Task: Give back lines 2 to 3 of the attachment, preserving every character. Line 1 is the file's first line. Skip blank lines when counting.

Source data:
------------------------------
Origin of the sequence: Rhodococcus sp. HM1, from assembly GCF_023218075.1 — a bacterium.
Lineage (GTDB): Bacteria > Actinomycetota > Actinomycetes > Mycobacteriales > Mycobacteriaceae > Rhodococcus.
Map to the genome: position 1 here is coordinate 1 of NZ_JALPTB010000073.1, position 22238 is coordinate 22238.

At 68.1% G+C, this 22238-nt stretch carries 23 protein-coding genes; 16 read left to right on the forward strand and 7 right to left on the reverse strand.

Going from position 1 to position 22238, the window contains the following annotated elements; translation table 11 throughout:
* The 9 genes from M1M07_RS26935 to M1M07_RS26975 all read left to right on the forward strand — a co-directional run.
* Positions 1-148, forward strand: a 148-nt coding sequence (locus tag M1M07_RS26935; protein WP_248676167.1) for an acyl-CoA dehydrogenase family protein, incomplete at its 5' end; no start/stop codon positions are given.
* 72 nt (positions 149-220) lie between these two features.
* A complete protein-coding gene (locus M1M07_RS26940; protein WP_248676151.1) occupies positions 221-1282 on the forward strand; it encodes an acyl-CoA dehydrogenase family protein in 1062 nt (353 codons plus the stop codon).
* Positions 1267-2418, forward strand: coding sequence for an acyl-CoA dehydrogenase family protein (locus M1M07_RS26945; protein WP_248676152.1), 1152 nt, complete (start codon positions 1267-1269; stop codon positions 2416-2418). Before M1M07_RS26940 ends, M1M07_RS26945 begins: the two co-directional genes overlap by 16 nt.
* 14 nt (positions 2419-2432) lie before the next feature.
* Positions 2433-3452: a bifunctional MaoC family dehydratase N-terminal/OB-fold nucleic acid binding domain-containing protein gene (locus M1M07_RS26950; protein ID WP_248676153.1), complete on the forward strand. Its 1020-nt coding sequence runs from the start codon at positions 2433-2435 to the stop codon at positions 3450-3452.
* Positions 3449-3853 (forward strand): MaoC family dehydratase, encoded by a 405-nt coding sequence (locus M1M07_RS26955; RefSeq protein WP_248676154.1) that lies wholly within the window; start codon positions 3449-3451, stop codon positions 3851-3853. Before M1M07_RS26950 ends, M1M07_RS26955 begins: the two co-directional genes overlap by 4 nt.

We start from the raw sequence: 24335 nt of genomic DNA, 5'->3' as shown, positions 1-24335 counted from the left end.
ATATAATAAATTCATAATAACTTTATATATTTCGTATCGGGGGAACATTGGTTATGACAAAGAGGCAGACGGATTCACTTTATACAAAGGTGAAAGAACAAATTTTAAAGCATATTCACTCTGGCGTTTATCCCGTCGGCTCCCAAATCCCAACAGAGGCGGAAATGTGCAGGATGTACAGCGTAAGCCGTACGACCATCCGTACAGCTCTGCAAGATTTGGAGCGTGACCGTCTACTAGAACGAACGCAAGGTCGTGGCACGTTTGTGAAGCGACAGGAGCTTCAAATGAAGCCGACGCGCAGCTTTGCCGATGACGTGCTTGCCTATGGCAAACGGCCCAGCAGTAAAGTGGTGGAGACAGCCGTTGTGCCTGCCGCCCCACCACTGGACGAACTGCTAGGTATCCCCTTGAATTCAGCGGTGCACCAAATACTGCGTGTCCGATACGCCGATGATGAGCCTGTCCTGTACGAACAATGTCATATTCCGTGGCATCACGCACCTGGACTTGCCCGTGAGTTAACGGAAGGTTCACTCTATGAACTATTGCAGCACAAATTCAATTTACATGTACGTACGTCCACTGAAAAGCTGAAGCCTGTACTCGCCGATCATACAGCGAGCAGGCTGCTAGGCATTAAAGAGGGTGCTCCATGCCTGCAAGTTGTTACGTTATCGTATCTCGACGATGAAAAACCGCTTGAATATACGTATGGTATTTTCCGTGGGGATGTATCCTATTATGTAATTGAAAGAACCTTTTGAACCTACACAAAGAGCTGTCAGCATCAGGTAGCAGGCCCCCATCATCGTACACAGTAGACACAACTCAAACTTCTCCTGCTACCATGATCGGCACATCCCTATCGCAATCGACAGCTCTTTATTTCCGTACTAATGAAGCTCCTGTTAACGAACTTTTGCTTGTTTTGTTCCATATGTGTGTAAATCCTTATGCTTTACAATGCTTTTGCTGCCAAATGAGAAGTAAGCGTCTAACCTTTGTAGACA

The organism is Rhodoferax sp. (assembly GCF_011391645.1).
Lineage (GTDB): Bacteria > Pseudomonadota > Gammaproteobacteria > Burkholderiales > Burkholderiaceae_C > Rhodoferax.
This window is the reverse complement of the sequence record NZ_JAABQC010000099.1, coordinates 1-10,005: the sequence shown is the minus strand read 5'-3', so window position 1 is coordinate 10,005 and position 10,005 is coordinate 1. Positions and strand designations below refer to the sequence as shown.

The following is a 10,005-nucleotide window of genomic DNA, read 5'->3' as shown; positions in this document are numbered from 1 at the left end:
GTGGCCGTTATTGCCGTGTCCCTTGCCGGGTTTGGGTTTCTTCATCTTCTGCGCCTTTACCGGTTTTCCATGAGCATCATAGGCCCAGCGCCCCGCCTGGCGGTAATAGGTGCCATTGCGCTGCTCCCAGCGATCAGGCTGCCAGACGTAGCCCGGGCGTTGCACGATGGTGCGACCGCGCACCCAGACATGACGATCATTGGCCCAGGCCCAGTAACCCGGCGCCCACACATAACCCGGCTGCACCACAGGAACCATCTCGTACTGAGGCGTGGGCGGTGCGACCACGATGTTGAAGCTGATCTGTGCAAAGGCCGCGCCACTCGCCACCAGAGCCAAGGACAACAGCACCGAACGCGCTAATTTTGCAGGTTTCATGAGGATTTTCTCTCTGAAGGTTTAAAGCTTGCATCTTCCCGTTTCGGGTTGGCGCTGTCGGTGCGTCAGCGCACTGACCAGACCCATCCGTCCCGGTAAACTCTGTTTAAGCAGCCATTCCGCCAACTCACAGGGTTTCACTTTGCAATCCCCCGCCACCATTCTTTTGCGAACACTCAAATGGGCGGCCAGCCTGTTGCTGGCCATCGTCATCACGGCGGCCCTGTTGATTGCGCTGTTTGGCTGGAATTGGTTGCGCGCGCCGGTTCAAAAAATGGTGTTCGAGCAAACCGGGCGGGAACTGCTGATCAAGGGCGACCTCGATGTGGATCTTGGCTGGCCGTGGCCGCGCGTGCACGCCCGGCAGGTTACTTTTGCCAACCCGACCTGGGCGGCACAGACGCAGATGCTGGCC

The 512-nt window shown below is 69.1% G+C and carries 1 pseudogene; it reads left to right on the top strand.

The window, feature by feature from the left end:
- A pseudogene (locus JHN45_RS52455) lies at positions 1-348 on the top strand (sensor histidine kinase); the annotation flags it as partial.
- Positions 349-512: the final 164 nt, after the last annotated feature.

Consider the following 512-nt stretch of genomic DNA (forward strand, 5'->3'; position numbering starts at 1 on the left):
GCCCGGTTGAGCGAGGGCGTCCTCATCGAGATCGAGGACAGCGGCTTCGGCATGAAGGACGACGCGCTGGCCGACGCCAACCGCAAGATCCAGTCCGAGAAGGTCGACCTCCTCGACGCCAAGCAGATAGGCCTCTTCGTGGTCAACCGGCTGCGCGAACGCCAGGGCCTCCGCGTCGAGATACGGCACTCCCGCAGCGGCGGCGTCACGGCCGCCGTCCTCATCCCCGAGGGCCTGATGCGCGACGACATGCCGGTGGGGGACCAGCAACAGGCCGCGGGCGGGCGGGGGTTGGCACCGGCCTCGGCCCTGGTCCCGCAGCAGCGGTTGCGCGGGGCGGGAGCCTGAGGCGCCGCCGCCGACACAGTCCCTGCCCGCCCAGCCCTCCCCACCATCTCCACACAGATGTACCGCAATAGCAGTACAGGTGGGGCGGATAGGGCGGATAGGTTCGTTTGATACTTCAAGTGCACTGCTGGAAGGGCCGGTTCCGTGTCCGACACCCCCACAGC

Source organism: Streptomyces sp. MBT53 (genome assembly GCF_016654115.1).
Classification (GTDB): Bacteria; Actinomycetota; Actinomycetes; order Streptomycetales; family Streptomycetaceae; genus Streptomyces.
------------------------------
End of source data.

Lineage (GTDB): Bacteria > Actinomycetota > Actinomycetes > Mycobacteriales > Mycobacteriaceae > Rhodococcus.
Map to the genome: position 1 here is coordinate 1 of NZ_JALPTB010000073.1, position 22238 is coordinate 22238.